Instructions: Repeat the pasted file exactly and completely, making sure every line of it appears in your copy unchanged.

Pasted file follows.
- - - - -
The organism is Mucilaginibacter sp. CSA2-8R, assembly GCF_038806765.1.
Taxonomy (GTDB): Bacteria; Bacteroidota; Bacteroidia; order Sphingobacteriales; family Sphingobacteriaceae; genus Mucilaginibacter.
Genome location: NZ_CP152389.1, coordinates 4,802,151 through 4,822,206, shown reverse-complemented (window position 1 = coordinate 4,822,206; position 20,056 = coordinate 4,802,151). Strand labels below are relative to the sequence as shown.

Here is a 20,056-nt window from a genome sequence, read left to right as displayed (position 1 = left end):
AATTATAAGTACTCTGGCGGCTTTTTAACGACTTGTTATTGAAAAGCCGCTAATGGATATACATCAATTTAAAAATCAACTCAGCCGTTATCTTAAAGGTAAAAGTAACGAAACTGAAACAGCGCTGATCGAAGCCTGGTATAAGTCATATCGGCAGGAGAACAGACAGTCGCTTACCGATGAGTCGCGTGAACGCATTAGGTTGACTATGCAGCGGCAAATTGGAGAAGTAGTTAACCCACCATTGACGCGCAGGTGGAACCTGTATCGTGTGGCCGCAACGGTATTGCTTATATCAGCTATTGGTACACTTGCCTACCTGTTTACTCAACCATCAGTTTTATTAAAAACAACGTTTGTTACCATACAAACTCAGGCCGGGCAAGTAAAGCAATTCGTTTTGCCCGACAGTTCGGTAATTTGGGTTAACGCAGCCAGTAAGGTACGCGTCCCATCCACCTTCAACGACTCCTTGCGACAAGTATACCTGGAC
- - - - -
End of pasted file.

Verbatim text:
The organism is Mucilaginibacter sp. CSA2-8R, assembly GCF_038806765.1.
Taxonomy (GTDB): Bacteria; Bacteroidota; Bacteroidia; order Sphingobacteriales; family Sphingobacteriaceae; genus Mucilaginibacter.
Genome location: NZ_CP152389.1, coordinates 4,802,151 through 4,822,206, shown reverse-complemented (window position 1 = coordinate 4,822,206; position 20,056 = coordinate 4,802,151). Strand labels below are relative to the sequence as shown.

Here is a 20,056-nt window from a genome sequence, read left to right as displayed (position 1 = left end):
AATTATAAGTACTCTGGCGGCTTTTTAACGACTTGTTATTGAAAAGCCGCTAATGGATATACATCAATTTAAAAATCAACTCAGCCGTTATCTTAAAGGTAAAAGTAACGAAACTGAAACAGCGCTGATCGAAGCCTGGTATAAGTCATATCGGCAGGAGAACAGACAGTCGCTTACCGATGAGTCGCGTGAACGCATTAGGTTGACTATGCAGCGGCAAATTGGAGAAGTAGTTAACCCACCATTGACGCGCAGGTGGAACCTGTATCGTGTGGCCGCAACGGTATTGCTTATATCAGCTATTGGTACACTTGCCTACCTGTTTACTCAACCATCAGTTTTATTAAAAACAACGTTTGTTACCATACAAACTCAGGCCGGGCAAGTAAAGCAATTCGTTTTGCCCGACAGTTCGGTAATTTGGGTTAACGCAGCCAGTAAGGTACGCGTCCCATCCACCTTCAACGACTCCTTGCGACAAGTATACCTGGAC